I was reminded today, as I am often reminded, that American Christians are extremely nice, generous people, and that I am lucky to live in America with them.
I stopped by my local Dairy Queen today for a treat: a chocolate dipped cone. Yum. If I didn’t have some common sense left, I’d eat those things every day and become the living embodiment of that old song about Mr. Five By Five. But I do have some common sense, so my visits are infrequent. Perhaps that’s why it really jumped out me as I finished my transaction at the drive-through when the clerk, instead of saying only “thank you,” added “have a blessed day.”
Sadly, I know a lot of people who would be offended by that. Indeed, truth to tell, back when I was young I would have been offended. Being Jewish, my cultural memory was rich in stories of forced conversions and executions for those who didn’t convert or who sneakily practiced Judaism alongside their forced Christianity. For hundreds of years, across Europe (which is where I trace back my Jewish roots), that type of brutal coercion was normative for Jews. The Spanish Inquisition lives on forever in Jewish minds.
That’s why, when I was young and someone said, “Have a blessed day” or asked “Have you found Jesus?” I instantly went into defensive mode. I usually kept my mouth shut, but my brain was ricocheting wildly between “Who do they think they are to impose their Christianity on me?” to “Are they going to hurt me?”
Because there were very few Christians in my world — family friends were Jewish; school friends were Asians, usually Buddhists or Shintoists or atheists — I really didn’t have a working template of American Christianity. My Christian grandmother didn’t really count because, despite a very traditional Protestant upbringing in Europe, she was a stone cold atheist whose idea of Christianity was Christmas trees and Easter bunnies. And after all, she had married a Jew and moved with her Zionist husband and their children to British Mandate Palestine. In other words, I never thought of her as “Christian.”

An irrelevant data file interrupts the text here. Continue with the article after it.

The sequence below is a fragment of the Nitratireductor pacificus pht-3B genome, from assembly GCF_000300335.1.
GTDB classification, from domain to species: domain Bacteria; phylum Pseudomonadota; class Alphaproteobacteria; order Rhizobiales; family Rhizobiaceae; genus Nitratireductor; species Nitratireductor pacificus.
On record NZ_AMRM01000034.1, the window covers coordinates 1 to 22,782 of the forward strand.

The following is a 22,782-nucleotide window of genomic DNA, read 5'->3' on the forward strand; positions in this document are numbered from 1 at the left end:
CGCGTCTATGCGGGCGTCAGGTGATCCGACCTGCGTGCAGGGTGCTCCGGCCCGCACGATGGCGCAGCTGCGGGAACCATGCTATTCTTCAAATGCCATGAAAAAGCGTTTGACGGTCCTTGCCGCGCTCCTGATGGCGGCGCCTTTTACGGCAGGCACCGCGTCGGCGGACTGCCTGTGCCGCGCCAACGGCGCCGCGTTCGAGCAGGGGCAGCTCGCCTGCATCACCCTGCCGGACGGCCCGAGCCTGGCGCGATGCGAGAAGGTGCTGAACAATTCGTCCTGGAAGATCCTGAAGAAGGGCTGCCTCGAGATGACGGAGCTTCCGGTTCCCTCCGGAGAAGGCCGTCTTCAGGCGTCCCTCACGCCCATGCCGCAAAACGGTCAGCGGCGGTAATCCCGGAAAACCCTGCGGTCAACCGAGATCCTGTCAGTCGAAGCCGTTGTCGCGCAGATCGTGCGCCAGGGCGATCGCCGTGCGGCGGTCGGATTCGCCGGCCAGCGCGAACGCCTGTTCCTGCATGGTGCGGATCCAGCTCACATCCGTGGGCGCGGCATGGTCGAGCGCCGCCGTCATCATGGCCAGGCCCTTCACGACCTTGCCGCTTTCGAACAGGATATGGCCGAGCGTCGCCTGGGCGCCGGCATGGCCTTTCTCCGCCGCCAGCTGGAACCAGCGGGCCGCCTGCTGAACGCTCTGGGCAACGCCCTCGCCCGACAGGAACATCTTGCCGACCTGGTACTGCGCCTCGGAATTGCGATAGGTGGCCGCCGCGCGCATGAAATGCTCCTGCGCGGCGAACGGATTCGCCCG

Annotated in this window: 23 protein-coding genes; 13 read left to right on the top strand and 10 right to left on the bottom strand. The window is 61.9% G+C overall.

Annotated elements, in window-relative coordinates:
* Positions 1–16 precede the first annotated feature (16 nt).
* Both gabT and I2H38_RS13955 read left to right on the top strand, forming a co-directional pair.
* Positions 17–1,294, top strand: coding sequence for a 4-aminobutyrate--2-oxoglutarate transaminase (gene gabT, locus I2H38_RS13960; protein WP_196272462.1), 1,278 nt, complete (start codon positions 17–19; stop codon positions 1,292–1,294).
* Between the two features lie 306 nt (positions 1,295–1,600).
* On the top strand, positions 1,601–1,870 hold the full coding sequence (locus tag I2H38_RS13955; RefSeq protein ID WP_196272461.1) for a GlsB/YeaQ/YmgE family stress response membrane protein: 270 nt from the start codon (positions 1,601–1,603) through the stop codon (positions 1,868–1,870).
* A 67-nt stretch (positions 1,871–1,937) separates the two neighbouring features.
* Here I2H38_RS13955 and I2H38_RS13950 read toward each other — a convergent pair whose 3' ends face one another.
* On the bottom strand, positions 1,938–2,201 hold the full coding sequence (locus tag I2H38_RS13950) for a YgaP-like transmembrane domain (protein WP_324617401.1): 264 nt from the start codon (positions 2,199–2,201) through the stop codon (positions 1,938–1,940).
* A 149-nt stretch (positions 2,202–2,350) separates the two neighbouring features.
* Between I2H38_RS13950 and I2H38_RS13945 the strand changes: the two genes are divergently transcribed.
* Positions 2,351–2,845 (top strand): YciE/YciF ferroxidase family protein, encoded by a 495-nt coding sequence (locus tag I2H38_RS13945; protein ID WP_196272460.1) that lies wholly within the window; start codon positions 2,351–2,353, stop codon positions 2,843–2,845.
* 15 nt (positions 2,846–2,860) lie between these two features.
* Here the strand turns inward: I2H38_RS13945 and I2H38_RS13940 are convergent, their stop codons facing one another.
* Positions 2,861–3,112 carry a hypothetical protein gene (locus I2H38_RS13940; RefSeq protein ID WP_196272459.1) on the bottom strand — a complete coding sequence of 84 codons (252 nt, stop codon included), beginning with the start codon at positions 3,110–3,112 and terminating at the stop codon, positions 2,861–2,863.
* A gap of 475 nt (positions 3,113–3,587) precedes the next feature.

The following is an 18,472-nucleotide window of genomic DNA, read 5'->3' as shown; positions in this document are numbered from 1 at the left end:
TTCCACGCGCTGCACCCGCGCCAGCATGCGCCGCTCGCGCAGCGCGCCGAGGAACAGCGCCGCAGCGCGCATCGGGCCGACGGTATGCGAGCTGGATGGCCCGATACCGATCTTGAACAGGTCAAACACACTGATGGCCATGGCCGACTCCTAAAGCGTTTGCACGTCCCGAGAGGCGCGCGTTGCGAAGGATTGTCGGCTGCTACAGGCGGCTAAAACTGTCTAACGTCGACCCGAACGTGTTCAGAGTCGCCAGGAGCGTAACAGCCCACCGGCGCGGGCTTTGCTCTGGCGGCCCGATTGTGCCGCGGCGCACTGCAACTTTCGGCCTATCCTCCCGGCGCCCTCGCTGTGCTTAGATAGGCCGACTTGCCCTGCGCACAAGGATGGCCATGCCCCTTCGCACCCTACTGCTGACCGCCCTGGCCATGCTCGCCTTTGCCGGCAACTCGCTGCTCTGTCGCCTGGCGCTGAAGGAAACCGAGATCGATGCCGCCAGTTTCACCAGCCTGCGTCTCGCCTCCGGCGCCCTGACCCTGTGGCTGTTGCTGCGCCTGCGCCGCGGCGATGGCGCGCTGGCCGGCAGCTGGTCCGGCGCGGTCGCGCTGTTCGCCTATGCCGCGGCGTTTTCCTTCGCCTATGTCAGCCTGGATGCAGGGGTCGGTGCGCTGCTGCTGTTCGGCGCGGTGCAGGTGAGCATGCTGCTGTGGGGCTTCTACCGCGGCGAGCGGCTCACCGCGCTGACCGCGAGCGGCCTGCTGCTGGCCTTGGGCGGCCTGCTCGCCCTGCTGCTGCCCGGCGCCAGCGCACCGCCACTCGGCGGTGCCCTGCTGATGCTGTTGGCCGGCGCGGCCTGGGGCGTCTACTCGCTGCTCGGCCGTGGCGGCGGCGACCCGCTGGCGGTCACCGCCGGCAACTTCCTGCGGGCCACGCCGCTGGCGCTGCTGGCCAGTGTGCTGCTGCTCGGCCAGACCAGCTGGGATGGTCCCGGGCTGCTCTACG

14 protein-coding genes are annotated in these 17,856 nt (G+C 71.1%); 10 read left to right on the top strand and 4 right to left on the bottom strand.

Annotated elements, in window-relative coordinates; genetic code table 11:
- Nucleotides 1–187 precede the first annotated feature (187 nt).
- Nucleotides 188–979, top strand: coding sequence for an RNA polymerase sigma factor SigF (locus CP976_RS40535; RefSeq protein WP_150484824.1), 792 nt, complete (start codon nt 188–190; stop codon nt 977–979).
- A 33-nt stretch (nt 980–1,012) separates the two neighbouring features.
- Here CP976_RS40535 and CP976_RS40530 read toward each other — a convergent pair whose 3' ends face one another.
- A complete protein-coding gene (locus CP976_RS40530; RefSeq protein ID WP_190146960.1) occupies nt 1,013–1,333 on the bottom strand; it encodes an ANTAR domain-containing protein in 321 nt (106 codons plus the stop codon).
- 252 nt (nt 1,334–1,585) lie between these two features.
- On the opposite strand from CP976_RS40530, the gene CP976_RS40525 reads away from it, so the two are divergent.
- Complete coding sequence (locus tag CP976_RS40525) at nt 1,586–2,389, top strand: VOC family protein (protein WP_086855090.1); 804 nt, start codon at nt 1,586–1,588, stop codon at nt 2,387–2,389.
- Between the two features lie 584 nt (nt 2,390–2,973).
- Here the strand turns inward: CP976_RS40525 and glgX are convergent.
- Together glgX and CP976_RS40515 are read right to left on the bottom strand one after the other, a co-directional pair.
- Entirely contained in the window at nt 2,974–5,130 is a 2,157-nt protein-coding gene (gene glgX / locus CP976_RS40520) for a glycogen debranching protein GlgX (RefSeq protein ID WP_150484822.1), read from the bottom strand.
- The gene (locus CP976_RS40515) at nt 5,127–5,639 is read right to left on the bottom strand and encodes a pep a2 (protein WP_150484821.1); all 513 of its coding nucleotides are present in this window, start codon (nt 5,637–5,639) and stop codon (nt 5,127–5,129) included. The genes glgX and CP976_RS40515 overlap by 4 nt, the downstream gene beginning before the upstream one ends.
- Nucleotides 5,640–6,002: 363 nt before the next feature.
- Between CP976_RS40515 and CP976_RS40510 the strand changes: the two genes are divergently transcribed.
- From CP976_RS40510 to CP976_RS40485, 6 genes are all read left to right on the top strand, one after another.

Fortunately, I moved to Texas for law school and met nice Christians. And then I moved back to California as an adult and met more nice Christians. After which I become conservative and then I suddenly met a whole bunch of Christians, both in real life and through their writing. That’s was when I realized that American Christians are really nice people. Obviously, not each of them specifically is a nice person. There’ll be some who are petty and some who are greedy and some who are just irritating. But taken en masse, I really like American Christians.
You see, American Christians have a generous Christianity. They willingly share their lovely holidays with the world. In American, you don’t have to be Christian to enjoy Christmas trees, Christmas carols, decorated houses, Easter bunnies, Easter eggs, etc. You’re not blaspheming and subject to torture or death for having a tree in your house even if you don’t believe that it celebrates Christ’s birth or joining in an Easter egg hunt even if you don’t believe in the Resurrection. It’s okay with American Christians as long as you don’t get in the way of their core beliefs about Christ’s birth and Resurrection.